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UAlbany School of Public Health Receives Gold Award from U.S. Distance Learning Association

Contact: Catherine Herman (518) 437-4980

ALBANY, N.Y. (October 20, 2005) -- The University at Albany School of Public Health has received a Gold Award for Excellence in Programming in Satellite Higher Education from the United States Distance Learning Association. The award, for a satellite broadcast entitled "Genomics and Public Health: Where are we now and where are we going?" was announced during the Association's fall meeting in Long Beach, Calif.

The award-winning broadcast was produced by the UAlbany School of Public Health Continuing Education Program as part of its monthly "Third Thursday Breakfast Broadcast" (T2B2) series and aired on July 21, 2005. It can be viewed on the University at Albany Web Site at

Featuring Muin Khoury, M.D., and director of the Office of Genomics and Disease Prevention at the Centers for Disease Control and Prevention (CDC), the program described in practical terms the potential for integrating genetics and genomics into public health programs, policy and research.

"Genomics and Public Health: Where are we now and where are we going?" introduced key concepts and challenges in the developing field of genomics. The live broadcast reached public health professionals at more than 120 sites in 20 states. It was also the centerpiece of a two-day, interdisciplinary conference on campus organized by Timothy Hoff, associate professor of health policy, and Karen Greendale, director of the genetics program at the New York State Department of Health.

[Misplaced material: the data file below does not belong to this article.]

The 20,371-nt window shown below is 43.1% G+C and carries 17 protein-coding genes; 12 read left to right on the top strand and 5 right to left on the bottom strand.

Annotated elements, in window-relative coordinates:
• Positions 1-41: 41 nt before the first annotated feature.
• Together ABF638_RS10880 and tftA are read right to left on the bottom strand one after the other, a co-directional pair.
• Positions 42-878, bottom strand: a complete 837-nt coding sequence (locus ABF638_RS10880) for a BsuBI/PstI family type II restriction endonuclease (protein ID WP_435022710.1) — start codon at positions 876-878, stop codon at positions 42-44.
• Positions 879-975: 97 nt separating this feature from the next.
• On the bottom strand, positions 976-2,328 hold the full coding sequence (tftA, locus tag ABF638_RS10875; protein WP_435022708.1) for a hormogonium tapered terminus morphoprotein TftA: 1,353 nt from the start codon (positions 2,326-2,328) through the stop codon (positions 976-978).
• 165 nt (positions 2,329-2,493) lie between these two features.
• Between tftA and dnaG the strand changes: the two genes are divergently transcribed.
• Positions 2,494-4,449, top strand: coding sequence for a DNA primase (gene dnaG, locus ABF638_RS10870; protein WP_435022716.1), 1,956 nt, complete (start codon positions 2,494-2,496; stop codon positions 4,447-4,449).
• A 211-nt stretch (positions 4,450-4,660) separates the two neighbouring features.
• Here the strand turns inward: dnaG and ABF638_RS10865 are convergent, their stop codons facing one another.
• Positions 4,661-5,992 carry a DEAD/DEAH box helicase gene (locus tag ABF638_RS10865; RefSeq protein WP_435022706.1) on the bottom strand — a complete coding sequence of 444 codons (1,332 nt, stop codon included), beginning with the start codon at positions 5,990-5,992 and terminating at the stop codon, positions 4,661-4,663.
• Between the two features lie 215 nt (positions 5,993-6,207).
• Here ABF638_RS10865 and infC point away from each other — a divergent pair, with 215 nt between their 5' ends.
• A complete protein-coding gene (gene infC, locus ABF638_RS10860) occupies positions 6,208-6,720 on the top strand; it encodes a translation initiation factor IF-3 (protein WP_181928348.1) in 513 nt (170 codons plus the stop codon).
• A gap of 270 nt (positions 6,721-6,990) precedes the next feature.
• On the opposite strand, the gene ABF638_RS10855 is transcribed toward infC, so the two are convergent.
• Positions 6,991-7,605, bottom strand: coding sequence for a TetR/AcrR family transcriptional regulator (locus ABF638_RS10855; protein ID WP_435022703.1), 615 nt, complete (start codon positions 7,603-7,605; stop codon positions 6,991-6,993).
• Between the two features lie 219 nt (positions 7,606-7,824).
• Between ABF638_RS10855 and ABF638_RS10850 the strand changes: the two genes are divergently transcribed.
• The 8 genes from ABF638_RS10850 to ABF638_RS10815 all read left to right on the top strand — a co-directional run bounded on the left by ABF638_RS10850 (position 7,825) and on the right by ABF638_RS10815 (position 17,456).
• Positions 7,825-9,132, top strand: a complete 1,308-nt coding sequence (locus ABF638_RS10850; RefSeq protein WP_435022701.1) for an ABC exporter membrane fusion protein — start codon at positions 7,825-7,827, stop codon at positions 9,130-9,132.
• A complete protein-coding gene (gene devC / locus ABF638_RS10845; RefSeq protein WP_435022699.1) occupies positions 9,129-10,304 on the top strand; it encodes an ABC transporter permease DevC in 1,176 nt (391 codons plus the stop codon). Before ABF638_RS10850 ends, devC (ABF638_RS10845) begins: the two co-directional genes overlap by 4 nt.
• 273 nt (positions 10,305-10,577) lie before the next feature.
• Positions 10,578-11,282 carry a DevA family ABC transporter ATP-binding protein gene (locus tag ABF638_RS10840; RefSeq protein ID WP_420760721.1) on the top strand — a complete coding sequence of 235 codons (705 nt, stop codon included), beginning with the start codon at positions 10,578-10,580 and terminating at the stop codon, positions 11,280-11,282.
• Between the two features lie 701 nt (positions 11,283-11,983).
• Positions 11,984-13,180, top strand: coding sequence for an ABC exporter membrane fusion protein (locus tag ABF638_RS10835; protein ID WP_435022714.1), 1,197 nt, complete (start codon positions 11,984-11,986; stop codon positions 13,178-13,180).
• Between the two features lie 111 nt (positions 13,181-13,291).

The Award for Excellence in Distance Learning Programming acknowledges major accomplishments in distance learning and recognizes the University at Albany School of Public Health for its outstanding, comprehensive distance learning service.

Through its partnership with the State Health Department, UAlbany's School of Public Health offers students immediate access to internships at the Health Department, Albany Medical College and variety of other public and private health institutions throughout New York State. Students have unique access to study the most profound health issues facing us today: the threat of bioterrorism; the spread of HIV/AIDS and other emerging diseases; the lack of affordable and accessible healthcare for individuals and families; environmental hazards; substance abuse and social violence; maternal mortality in developing countries; the promises and threats of genetic engineering; protecting food and water supplies, research on genetics and genomics and their application to health care, and conducting health outcomes and patient safety research.


The University at Albany's broad mission of excellence in undergraduate and graduate education, research and public service engages more than 16,000 diverse students in nine degree-granting schools and colleges. For more information about this internationally ranked institution, visit For UAlbany's extensive roster of faculty experts, visit

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